While the Chinese leadership may plan on building expeditionary forces primarily to address nontraditional threats, the increased capabilities may shape Chinese interests and preferred methods of achieving more contentious security objectives. Chinese strategists have already launched a debate about whether China should aspire to become a global military power. Currently, those debates are couched in discussions about how China should approach its territorial disputes, especially in the East and South China Seas. But influential thinkers such as Colonel Liu Mingfu, a former professor at the PLA National Defense University and author of China Dream, believe that China should aim to surpass the United States as the world’s top military power. Additionally, in a March 2010 newspaper poll, 80 percent of those surveyed responded positively to the question “Do you think China should strive to be the world’s strongest country militarily?” However, less than half of respondents approved of a policy to publicly announce such an objective.

The implications of a growth in Chinese power-projection capability for the United States and its regional partners are uncertain. China’s increased military role and enhanced expeditionary capabilities could create a balancing backlash among its Asian neighbors and contribute to instability in the region, as incentives for preventive war increase with rapid shifts in the regional balance of power. China could become confident in its ability to achieve its objectives by brute force alone, especially with domestic support. However, a global expeditionary PLA could also create a more assertive China that is positioned to provide international public goods, further enmeshing Beijing into the current world order and reducing the incentives for it to use force to resolve disputes.

Any projection about future intent and capabilities is by its nature contingent and uncertain. Current trends, if they continue, will prompt the Chinese leadership to develop a military capable of protecting Chinese interests and nationals globally, albeit on a limited scale. At the same time, a number of factors could change these trends. For example, if China were to engage in a war, even a small one, retrenchment and rebuilding might follow, which could delay the unfolding of this scenario. But as long as China persists in its double-digit annual increases in defense spending and GDP growth continues (even modestly), China should be able to simultaneously develop traditional war-fighting capabilities to address regional challenges and global expeditionary capabilities to confront threats farther from home. While flare-ups or resolutions of persistent regional issues may delay or accelerate this future scenario, they are unlikely to reverse China’s course. Here comes the PLA.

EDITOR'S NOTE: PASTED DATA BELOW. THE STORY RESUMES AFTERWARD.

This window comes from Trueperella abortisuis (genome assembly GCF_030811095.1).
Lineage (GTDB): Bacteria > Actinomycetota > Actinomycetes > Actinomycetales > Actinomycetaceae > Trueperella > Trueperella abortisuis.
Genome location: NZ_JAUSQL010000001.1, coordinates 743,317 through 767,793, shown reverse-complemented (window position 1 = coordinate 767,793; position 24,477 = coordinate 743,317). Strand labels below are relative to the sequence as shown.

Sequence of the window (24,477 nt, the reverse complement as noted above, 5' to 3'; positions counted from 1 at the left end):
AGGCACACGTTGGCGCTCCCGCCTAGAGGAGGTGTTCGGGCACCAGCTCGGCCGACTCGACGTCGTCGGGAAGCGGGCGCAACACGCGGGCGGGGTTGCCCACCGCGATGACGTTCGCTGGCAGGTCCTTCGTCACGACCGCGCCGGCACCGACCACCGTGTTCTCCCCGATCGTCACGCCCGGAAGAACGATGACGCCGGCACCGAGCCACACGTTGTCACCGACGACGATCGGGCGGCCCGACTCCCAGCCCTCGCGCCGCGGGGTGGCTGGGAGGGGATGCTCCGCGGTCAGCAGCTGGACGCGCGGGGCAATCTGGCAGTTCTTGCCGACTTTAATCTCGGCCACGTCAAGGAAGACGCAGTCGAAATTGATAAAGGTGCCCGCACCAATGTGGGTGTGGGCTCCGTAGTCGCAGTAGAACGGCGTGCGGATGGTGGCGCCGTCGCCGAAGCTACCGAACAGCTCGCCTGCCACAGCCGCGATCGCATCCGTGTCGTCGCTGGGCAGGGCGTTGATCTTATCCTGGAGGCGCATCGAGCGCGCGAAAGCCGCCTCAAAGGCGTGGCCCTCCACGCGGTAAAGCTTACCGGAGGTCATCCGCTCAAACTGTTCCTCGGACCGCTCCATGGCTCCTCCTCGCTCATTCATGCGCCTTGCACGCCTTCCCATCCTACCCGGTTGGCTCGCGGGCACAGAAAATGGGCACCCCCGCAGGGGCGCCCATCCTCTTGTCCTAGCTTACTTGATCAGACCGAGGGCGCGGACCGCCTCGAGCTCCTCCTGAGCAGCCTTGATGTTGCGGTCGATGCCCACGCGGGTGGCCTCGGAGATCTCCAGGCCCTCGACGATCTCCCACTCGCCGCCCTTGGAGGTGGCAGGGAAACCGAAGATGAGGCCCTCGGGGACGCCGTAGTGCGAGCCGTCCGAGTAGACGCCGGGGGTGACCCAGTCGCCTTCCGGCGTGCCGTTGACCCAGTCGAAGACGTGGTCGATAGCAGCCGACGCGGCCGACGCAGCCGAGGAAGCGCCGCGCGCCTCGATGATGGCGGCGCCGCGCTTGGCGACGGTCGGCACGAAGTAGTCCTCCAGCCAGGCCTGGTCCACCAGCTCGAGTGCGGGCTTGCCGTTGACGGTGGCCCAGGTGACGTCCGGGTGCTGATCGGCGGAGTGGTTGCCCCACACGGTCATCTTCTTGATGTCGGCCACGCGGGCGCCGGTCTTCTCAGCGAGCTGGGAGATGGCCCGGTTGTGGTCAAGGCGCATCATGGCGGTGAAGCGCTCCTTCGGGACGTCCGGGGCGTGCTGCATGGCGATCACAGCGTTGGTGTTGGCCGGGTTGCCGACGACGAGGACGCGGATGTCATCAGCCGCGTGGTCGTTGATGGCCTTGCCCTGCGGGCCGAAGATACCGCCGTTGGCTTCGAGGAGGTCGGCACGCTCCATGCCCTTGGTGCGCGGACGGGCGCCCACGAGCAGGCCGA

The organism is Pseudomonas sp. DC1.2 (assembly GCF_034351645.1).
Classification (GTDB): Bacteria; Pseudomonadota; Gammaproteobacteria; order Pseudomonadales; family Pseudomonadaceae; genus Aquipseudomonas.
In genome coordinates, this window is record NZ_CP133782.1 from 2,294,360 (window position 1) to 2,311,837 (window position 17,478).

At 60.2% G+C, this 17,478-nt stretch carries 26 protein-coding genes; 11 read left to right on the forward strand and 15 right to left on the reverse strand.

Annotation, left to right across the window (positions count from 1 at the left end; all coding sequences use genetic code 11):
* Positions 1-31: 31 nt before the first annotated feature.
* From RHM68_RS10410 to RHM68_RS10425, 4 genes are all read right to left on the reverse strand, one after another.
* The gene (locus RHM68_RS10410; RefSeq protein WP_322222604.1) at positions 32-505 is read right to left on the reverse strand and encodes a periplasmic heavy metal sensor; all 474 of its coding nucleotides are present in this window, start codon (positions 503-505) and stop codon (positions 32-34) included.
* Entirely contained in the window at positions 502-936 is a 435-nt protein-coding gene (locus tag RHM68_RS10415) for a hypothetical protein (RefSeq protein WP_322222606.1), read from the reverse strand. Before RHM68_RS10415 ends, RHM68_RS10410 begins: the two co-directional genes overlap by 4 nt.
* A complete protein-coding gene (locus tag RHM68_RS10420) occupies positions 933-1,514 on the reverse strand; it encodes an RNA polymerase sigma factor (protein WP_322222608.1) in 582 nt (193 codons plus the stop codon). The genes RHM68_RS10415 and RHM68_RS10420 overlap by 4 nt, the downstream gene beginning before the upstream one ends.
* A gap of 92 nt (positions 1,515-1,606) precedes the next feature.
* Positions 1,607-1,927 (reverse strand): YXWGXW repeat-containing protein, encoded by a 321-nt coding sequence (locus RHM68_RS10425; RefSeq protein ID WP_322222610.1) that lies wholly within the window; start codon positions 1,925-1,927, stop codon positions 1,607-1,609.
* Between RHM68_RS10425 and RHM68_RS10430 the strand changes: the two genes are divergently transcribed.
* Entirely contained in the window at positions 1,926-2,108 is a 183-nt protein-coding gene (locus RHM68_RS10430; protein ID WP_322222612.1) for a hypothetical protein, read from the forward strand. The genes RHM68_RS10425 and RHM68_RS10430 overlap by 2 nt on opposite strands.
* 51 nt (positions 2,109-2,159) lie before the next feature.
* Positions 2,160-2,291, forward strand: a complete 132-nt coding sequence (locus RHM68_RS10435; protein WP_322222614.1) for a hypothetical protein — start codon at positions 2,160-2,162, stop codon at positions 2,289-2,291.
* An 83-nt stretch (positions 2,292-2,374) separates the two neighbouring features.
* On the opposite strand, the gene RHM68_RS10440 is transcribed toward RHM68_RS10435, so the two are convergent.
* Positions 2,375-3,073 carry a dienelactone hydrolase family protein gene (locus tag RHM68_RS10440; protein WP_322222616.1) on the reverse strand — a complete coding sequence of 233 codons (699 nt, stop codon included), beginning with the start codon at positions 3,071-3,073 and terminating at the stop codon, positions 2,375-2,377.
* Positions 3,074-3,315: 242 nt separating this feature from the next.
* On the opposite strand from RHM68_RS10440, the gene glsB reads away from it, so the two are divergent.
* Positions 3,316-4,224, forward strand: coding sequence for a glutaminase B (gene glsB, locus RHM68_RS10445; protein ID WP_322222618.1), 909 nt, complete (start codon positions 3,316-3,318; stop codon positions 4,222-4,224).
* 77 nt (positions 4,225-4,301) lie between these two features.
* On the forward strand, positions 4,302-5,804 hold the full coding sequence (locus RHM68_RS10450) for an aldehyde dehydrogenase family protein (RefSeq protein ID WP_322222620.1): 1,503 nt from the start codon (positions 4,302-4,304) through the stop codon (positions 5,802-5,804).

Oriana Skylar Mastro is an assistant professor of security studies at the Edmund A. Walsh School of Foreign Service at Georgetown University. She would like to thank Elaine Li and Xingjun Ye for their research assistance.

Image: Flickr/olemiswebs/CC by-nc-sa 2.0